dc buck converter won't work. Help!

I'm using your dc-2buck-f2808-d diagram as a starting point to control my buck converter. I've taken the output voltage and wired it to ADCINB0 through a 1K resistor (I know it should be buffered but I want to do a quick test). I'm assuming that c0: is the reference? So if I set that to .5 my reference would be full scale input/2? 1.5V? But when I move the slider to a non zero value, the regulator goes from 0V to full on. What am I doing wrong?

Here are some steps to diagnose the problem

It is hard to diagnose problems without having access to your system, but it sounds like there is a break in the feedback. In this case, as soon as you give some setpoint, the I term of the PID maxes out the control output.
Here are some more points that may help:
1) The dc-2buck diagram with output PWM1A takes input from ADC8, which is also known as ADCINB0.
2) Be careful with ADCIN voltages. The classic way to fry an F280x chip is to overvoltage the ADC. I'm not sure 1K is enough resistance to be safe given the high impedance of the ADC.
3) Yes, c0: is the setpoint command for output voltage as fraction of full scale ADC reading.
4) Internal Vref is 3V, so .5 ADC reading should == 1.5V
5) The TI experimenter kit buck topology is very simple, only one channel of PWM is driven per converter (PWM1A in c0 of 2-buck diagram). If you need 2 legs driven, then you need to right click the ePWM1A/B block and change the action qualifier to provide output for EPWMB.

Ok, it works now, but...

I modified the PWM to give complementary output since my inverter needs both legs driven. I also had to change when the PWM sends the SOC (Start of Conversion) pulse to the ADC uni. It now works in open loop without a hitch. But when I close the loop it oscillates like crazy. Any tips on compensation?

Time to tune the PID!

1) Open the diagram under VisSim/DSP > Examples > Digital Power Systems > dc-8buck-tune-2804x Change the VisSim/DSP > F280x > DSP Config... to be 2808 (or whatever you are using for a target) and save as dc-buck-tune.vsm\ Also copy paste to replace the PWM1 block with the one you have configured for your inverter topology. Select Tools > Codegen > Compile...

2) Do the same thing with VisSim/DSP > Examples > Digital Power Systems > dc-8buck-tune-2804x-d Also, make sure that you have the proper JTAG linkage selected in the DSP Config... dialog. (save as dc-buck-tune-d) and also right click the DSP Interface block in the middle (it says "dc-8buck-tune-f2804x.out" on it) and change the DSP Execution File to "dc-buck-tune.out" so you run your compile from 1), and make sure sample rate is what you designed for (it is currently 200kHz) Click Go and move PID sliders to see response. You can change setpoint to see response at different voltages. Tune away.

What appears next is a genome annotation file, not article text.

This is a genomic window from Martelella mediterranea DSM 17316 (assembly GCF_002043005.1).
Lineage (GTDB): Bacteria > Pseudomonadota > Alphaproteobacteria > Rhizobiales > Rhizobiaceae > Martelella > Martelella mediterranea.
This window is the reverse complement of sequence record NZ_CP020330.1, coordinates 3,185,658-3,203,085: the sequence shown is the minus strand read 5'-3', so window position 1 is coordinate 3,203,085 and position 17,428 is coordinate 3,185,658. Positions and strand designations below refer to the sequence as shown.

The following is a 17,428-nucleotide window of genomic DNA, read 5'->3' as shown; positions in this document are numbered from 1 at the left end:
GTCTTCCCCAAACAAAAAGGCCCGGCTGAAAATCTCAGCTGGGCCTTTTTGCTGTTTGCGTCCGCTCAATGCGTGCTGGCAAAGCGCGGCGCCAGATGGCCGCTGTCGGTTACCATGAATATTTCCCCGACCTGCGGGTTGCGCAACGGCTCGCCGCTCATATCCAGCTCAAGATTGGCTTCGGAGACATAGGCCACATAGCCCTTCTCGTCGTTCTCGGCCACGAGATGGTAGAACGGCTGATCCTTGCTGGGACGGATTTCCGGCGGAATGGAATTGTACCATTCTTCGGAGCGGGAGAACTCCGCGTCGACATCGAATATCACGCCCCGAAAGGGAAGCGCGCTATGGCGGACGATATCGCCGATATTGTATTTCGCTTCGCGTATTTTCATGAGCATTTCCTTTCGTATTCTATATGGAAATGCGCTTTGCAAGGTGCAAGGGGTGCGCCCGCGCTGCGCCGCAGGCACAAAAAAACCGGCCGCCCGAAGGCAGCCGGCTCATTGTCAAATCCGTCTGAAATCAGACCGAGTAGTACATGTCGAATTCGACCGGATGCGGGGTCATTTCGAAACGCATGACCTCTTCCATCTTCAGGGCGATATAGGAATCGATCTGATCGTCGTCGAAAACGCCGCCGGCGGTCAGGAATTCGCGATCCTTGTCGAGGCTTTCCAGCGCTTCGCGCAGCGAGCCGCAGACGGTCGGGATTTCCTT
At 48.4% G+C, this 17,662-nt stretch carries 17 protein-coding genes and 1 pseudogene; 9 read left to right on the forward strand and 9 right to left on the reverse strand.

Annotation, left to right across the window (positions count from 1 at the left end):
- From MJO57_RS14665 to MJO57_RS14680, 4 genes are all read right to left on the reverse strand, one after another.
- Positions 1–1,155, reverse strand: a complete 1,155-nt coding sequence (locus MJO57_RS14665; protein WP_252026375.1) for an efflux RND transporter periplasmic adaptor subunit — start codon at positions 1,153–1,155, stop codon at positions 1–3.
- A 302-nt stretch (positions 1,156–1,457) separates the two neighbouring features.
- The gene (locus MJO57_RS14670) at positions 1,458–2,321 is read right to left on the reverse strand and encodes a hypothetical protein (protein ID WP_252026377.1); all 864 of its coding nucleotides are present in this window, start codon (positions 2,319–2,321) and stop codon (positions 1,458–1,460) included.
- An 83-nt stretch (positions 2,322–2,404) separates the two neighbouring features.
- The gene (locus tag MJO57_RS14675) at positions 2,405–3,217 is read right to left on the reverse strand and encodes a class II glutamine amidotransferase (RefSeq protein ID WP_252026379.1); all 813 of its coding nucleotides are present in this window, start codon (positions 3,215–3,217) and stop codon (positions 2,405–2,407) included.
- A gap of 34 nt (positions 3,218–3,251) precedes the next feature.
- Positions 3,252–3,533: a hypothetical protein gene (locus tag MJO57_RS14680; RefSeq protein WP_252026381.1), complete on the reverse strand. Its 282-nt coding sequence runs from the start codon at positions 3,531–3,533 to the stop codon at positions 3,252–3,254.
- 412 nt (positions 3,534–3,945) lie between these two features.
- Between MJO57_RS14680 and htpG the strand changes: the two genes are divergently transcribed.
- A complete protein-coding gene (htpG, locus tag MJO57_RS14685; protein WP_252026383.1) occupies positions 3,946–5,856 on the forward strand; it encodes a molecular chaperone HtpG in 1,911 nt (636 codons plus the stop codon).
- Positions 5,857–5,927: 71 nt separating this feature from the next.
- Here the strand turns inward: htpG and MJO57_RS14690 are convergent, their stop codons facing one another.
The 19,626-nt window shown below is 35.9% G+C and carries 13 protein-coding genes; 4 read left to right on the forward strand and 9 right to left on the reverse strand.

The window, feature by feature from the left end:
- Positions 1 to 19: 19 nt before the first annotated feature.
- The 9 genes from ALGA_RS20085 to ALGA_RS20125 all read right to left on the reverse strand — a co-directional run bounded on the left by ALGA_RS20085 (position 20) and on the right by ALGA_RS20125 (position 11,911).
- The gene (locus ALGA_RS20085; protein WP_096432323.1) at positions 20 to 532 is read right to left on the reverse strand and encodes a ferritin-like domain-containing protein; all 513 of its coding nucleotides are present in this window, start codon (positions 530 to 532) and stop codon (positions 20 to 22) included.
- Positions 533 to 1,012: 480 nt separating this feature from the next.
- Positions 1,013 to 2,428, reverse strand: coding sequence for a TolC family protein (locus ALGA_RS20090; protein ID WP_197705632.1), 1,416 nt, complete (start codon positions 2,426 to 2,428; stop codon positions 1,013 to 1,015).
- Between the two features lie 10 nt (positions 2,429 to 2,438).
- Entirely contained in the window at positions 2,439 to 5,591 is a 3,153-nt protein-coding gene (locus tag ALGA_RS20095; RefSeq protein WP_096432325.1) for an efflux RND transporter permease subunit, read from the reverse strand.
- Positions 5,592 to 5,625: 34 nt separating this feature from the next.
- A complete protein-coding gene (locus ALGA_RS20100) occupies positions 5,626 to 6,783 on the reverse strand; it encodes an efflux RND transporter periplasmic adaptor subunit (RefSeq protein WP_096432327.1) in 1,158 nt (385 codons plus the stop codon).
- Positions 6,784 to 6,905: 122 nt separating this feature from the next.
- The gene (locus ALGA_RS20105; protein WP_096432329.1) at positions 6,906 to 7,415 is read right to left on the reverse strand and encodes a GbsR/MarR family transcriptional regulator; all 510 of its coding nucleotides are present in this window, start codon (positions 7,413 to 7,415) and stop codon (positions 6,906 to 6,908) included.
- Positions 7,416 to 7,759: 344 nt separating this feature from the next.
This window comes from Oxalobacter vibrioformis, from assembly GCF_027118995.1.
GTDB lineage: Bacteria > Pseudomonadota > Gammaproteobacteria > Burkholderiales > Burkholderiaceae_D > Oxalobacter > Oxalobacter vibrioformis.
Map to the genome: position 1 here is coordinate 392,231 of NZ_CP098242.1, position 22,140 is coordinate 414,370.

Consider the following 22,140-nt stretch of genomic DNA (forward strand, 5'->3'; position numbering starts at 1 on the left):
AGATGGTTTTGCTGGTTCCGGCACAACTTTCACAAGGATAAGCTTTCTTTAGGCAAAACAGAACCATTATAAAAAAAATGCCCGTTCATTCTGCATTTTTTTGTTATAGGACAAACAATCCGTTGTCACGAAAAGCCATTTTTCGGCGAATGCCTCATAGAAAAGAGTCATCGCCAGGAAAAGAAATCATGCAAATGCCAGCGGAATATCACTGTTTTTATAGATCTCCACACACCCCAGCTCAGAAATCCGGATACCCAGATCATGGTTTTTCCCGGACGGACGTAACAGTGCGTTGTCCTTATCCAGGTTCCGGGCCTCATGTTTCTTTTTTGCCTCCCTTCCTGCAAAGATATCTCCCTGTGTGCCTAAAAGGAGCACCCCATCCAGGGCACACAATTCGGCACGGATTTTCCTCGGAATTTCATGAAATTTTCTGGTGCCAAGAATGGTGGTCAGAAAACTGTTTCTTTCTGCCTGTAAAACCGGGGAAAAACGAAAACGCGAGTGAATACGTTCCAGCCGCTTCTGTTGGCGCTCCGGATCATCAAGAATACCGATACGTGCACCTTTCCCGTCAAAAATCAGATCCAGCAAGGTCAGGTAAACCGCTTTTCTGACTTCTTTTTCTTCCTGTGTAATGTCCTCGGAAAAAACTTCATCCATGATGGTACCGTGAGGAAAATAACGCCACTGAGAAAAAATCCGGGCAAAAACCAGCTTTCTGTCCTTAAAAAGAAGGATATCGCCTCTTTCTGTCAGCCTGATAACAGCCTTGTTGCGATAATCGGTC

This diagram will put out a 10ms setpoint cmd followed by a 90ms of zero value cmd to allow the voltage to resettle to zero. Digital scopes will give you the voltage response to full 0 - setpoint power up at the full sample rate (200 kHz in the original diagram).

You can also use our built in optimizer to automatically tune PID gains.

Much more stable, but is there doc on the PID?

I cranked down the "I" term and it looks stable. Do you have any documentation on the PID? Transition response gives a damped output now but there is still a little overshoot.

I see my dsp utilization is 40% or so at a 400 kHz control sample rate. Does that sound right?

PID is documented in the on-line help and pdf for ECD

The PI in the buck example is from our Diagrams > Toolbox > Fixed point blocks. It works the same as the one in the PI/PID in the **VisSim/DSP > TI Digital Motor Control Blocks*. The key thing to know is that the I term incorporates the sample rate dT. So if you want an I term of 10, you multiply by the dt (0.0000025 at a sample rate of 400 kHz) and get .000025. So a "small" I term of .01 is equivalent to a non-warped value of 4000. Note that the fixed-point blocks that the PID is built from are 16 bit, so you are limited in the lowest non-zero value you can represent (0.000030517578125) You can go to 32 bit precision if necessary but you will lose a little performance.

Yes, 40% utilization is about right for 400 kHz operation with debugging overhead.

Thanks, it works well now.

Can I use a bode plot to ensure phase margin and find the zero crossing?

Yes. You'll need system ID and VisSim/Analyze

The VisSim/Analyze addon lets you make Bode, Root Locus, or Nyquist plots from a selected portion of a VisSim diagram. It can create them from standard VisSim blocks (transfer functions, integrators etc), but not directly from a data set. You can create a transfer function from an input/output a step response data file. If you have a plot of such a response, right click the plot click save to file. Then use our system ID (we have 1st and 2nd order ID in the base VisSim package, and a Model Wizard addon for larger order) to fit a linear system response to the data. You can find some system ID diagrams under Diagrams > Examples > SystemID. Replace the data sets in the diagrams with responses from your plots. If you don't have an Analyze menu item, you can download the Analyze addon from here: VisSim Downloads